P2P Networks Get a Bad Rap Because of Porn Sub-Communities

P2P

When Gnutella is used to download and share child pornography, as it was in Jesse Ryan Loskarn’s case, the right to exist is questioned with regards to P2P networks. Does the research support banning P2P networks? One study from Lancaster University attempts to answer that question by asking another question. It asks whether or not deviant behavior is the norm on peer-to-peer networks. The authors of this study chose to focus on Gnutella since the software does not authenticate usernames or passwords, which makes it more anonymous than other P2P networks, such as eDonkey and Fastrack.

The study examined a random sampling of 10,000 search messages (Queries) and 10,000 search message responses (QueryHits) on Gnutella that were culled from three consecutive Saturdays. It found only 1.6 percent of the Queries and 2.4 percent of the QueryHits could be categorized as related to illegal pornography. The study acknowledged that these percentages constituted a small sub-community of users, but it specified that other aspects of this community belie the small numbers. For example, of those who share illegal pornography, 57 percent share nothing other than that, and the other 43 percent are not much better. For 83 percent of this group, over half of their shares are illegal pornography. The study also notes that these low percentages do not reflect the code words many users are probably employing when sharing illegal material in order to avoid detection.

Though Gnutella does not authenticate usernames and passwords, the network is not anonymous. In Loskarn’s case, the U.S. Postal Inspection Service along with Toronto Police Service had been investigating a company operating a website that sold child pornography DVDs through the mail and via online streaming. The investigation uncovered Loskarn as a customer through company invoices and purchase summaries along with Loskarn’s billing and shipping address. On Gnutella, authorities located Loskarn’s residential IP as an address offering files for download that had names consistent with child pornography. Authorities used the hash value of a file being offered from Loskarn’s IP address to downloaded 99 percent of a file with the exact same hash value. That file was a child pornography video.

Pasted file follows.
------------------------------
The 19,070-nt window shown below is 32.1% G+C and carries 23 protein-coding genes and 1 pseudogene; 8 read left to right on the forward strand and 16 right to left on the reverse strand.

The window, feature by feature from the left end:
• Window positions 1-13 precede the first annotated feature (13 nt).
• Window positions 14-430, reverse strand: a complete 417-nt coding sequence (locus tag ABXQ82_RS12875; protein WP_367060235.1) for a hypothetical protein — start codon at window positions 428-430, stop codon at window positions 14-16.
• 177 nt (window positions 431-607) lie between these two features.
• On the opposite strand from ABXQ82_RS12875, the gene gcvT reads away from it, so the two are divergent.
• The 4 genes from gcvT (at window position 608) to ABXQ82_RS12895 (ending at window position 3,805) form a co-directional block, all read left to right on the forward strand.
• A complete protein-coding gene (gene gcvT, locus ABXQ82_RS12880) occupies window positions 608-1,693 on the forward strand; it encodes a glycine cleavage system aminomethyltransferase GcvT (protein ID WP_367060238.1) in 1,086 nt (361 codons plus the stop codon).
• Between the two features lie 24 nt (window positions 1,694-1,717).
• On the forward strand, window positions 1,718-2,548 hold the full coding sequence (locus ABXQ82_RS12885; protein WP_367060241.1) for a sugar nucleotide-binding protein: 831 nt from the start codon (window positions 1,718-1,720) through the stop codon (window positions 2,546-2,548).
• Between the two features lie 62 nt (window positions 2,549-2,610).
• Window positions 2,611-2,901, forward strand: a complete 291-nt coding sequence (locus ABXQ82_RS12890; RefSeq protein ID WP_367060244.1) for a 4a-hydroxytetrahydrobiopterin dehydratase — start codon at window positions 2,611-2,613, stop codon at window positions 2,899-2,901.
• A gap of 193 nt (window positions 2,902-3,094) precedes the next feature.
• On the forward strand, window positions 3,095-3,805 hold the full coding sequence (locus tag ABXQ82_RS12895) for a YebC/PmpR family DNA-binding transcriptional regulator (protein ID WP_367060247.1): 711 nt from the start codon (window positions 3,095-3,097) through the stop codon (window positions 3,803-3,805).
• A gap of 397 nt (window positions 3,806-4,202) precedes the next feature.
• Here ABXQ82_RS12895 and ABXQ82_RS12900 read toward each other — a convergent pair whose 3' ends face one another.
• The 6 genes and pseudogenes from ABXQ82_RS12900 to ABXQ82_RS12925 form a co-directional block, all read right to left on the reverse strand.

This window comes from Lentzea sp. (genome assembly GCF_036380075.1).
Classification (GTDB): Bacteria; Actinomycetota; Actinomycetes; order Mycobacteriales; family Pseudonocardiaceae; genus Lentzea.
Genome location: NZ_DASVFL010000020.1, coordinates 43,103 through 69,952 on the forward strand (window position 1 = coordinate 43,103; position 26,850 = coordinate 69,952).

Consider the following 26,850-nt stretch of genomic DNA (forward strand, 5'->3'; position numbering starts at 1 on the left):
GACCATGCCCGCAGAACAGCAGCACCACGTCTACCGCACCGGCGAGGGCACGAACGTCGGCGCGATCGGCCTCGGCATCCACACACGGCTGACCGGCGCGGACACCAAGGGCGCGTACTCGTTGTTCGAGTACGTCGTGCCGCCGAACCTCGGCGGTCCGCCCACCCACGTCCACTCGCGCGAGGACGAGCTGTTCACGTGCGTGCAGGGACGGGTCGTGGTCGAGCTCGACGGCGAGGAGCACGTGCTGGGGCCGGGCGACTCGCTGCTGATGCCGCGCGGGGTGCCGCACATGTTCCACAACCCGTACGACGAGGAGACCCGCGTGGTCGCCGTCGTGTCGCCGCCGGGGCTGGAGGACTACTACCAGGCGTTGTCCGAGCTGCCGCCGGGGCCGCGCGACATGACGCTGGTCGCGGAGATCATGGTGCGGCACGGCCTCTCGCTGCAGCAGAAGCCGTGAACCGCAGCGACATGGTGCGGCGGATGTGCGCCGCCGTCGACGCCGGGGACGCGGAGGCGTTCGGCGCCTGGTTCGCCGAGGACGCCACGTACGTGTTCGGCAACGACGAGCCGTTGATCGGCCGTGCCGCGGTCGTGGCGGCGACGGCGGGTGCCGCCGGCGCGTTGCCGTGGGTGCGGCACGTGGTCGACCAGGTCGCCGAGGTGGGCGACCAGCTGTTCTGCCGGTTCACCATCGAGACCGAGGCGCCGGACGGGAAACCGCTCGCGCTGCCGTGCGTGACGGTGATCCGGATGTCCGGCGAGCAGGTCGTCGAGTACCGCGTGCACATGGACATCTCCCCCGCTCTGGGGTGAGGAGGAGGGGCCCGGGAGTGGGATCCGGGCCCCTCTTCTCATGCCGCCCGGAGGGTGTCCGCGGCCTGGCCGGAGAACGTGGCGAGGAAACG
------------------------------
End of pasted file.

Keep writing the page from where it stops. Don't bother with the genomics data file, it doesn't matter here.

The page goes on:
In keeping with one of the study’s main objectives, to contribute to the ongoing discourse concerning the future and legality of P2P networks, the study predicted two different outcomes for the study based on the two main ways that anonymity and its effect on online behavior is viewed. One school of thought says that anonymity tempts people to engage in behaviors that they might not normally engage in because social sanctions and community disapproval have been removed. This view would support making P2P networks illegal. The opposing viewpoint is that anonymity does not lead to deviant behavior, or what society generally considers as deviant behavior, unless that behavior is a norm for that group. In other words, members of groups tend to conform to that group’s norm regardless of whether or not they are conforming or running counter to the norms of general society. This view says that the P2P networks are a reflection of deeper issues within our society that will not be solved by banning Gnutella and the like.

The authors state that the findings of their study support the latter approach. Anonymity in and of itself, the study claims, is not likely to trigger deviant behavior. The study further states that banning P2P networks may only serve to push these types of sub-communities into technologies that are even more difficult (or impossible) to enforce.

By Donna Westlund

Statement of Facts
Lancaster University
NBC Washington